Fannie, which has yet to receive any government aid, said in a Securities and Exchange Commission filing that the actual amount needed “may differ materially from this estimate” because its fourth-quarter financial statements are still being prepared.


Duke Ellington graces D.C. quarter

The nation’s capital now has its own quarter.

The U.S. Mint on Monday released the coin featuring Washington native and jazz great Duke Ellington at his piano. It also has an inscription of the city’s motto, “Justice for All.”

Collectors can go online or to banks to buy two-roll sets and bags of up to 1,000 quarters.

D.C. congressional Delegate Eleanor Holmes Norton says officials are planning an event to celebrate the coin later this month.

Last year, the U.S. Mint rejected designs that included the slogan “Taxation Without Representation.” That refers to the long-running gripe that D.C. residents pay federal taxes without full representation in Congress.

The Mint’s state quarter program finished in November with Hawaii and is moving on to U.S. territories.


Senate OKs delay to digital switch

The Senate on Monday voted unanimously to postpone the upcoming transition from analog to digital television broadcasting by four months to June 12.

The vote is a big victory for the Obama administration and Democrats in Congress, who have been pushing for a delay amid growing concerns that too many Americans won’t be ready for the scheduled Feb. 17 changeover.

The Nielsen Co. estimates that more than 6.5 million U.S. households that rely on analog television sets to pick up over-the-air broadcast signals could see their TV sets go dark next month if the transition is not postponed.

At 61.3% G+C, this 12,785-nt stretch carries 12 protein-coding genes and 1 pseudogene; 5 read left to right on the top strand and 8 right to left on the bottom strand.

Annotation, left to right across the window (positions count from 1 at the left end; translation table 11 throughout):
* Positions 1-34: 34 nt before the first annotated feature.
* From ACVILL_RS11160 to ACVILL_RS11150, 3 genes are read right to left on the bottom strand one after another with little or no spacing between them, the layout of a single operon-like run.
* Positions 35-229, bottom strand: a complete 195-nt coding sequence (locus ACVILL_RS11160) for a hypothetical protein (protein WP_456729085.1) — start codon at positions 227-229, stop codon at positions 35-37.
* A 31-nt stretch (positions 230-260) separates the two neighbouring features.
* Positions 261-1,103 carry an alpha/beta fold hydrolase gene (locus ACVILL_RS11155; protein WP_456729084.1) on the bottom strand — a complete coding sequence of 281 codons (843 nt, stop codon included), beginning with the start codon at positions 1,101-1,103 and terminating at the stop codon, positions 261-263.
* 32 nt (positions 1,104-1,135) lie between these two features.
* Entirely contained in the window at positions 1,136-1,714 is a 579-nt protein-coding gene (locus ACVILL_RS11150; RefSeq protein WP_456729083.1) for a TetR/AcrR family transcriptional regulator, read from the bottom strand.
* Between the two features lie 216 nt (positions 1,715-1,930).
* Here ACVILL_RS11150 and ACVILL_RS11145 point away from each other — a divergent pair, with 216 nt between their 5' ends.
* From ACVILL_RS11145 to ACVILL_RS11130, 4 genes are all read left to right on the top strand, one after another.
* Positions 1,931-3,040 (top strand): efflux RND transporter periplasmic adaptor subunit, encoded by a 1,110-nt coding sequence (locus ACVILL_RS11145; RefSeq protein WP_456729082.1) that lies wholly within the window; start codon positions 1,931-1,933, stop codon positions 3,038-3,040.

The issue now goes to the House. House Commerce Committee Chairman Henry A. Waxman, California Democrat, has scheduled a committee vote Tuesday on his own proposal to delay the digital transition.


Markings on ballot copies upset case

ST. PAUL | The trial on Minnesota’s U.S. Senate recount stalled on its first day Monday when the judges said photocopies of 5,000 excluded absentee ballots couldn’t be used as evidence because Republican Norm Coleman’s campaign workers had put marks on them.

Mr. Coleman’s lawsuit argues in part that local election officials wrongly rejected many absentee ballots. Democrat Al Franken has a 225-vote lead and says any flaws are not substantial enough that they resulted in the wrong man winning.

The marks the campaign workers made included, in some cases, numbering or redaction of private information. After a Coleman witness admitted to the markings, Mr. Franken’s attorneys objected to using them as evidence because they had been altered.

The three-judge panel hearing the case agreed and told Mr. Coleman’s attorneys they would have to subpoena the original ballot envelopes instead. That could add days or more to a trial already expected to last weeks at a minimum.

From wire dispatches and staff reports